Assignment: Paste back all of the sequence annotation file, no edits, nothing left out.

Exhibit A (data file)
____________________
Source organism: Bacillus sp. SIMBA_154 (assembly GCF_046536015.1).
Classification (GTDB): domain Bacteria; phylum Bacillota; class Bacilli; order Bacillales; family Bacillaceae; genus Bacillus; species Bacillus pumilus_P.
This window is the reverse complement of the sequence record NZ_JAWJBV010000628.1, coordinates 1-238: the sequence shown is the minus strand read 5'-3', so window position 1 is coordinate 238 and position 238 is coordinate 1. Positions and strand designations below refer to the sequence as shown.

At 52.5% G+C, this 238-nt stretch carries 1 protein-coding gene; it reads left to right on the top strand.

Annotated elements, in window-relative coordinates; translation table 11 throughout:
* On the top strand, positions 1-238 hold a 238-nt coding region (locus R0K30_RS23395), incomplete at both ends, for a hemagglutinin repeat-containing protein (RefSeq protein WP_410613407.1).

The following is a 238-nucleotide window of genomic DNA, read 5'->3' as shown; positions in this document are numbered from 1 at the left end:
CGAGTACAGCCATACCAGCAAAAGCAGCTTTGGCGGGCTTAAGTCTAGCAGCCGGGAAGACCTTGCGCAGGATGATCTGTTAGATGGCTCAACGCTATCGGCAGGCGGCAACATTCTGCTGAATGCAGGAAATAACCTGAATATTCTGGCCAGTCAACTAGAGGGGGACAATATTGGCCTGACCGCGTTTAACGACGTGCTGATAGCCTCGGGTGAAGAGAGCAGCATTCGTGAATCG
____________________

Source organism: Bacillus sp. SIMBA_154 (assembly GCF_046536015.1).
Classification (GTDB): domain Bacteria; phylum Bacillota; class Bacilli; order Bacillales; family Bacillaceae; genus Bacillus; species Bacillus pumilus_P.
This window is the reverse complement of the sequence record NZ_JAWJBV010000628.1, coordinates 1-238: the sequence shown is the minus strand read 5'-3', so window position 1 is coordinate 238 and position 238 is coordinate 1. Positions and strand designations below refer to the sequence as shown.

At 52.5% G+C, this 238-nt stretch carries 1 protein-coding gene; it reads left to right on the top strand.

Annotated elements, in window-relative coordinates; translation table 11 throughout:
* On the top strand, positions 1-238 hold a 238-nt coding region (locus R0K30_RS23395), incomplete at both ends, for a hemagglutinin repeat-containing protein (RefSeq protein WP_410613407.1).

The following is a 238-nucleotide window of genomic DNA, read 5'->3' as shown; positions in this document are numbered from 1 at the left end:
CGAGTACAGCCATACCAGCAAAAGCAGCTTTGGCGGGCTTAAGTCTAGCAGCCGGGAAGACCTTGCGCAGGATGATCTGTTAGATGGCTCAACGCTATCGGCAGGCGGCAACATTCTGCTGAATGCAGGAAATAACCTGAATATTCTGGCCAGTCAACTAGAGGGGGACAATATTGGCCTGACCGCGTTTAACGACGTGCTGATAGCCTCGGGTGAAGAGAGCAGCATTCGTGAATCG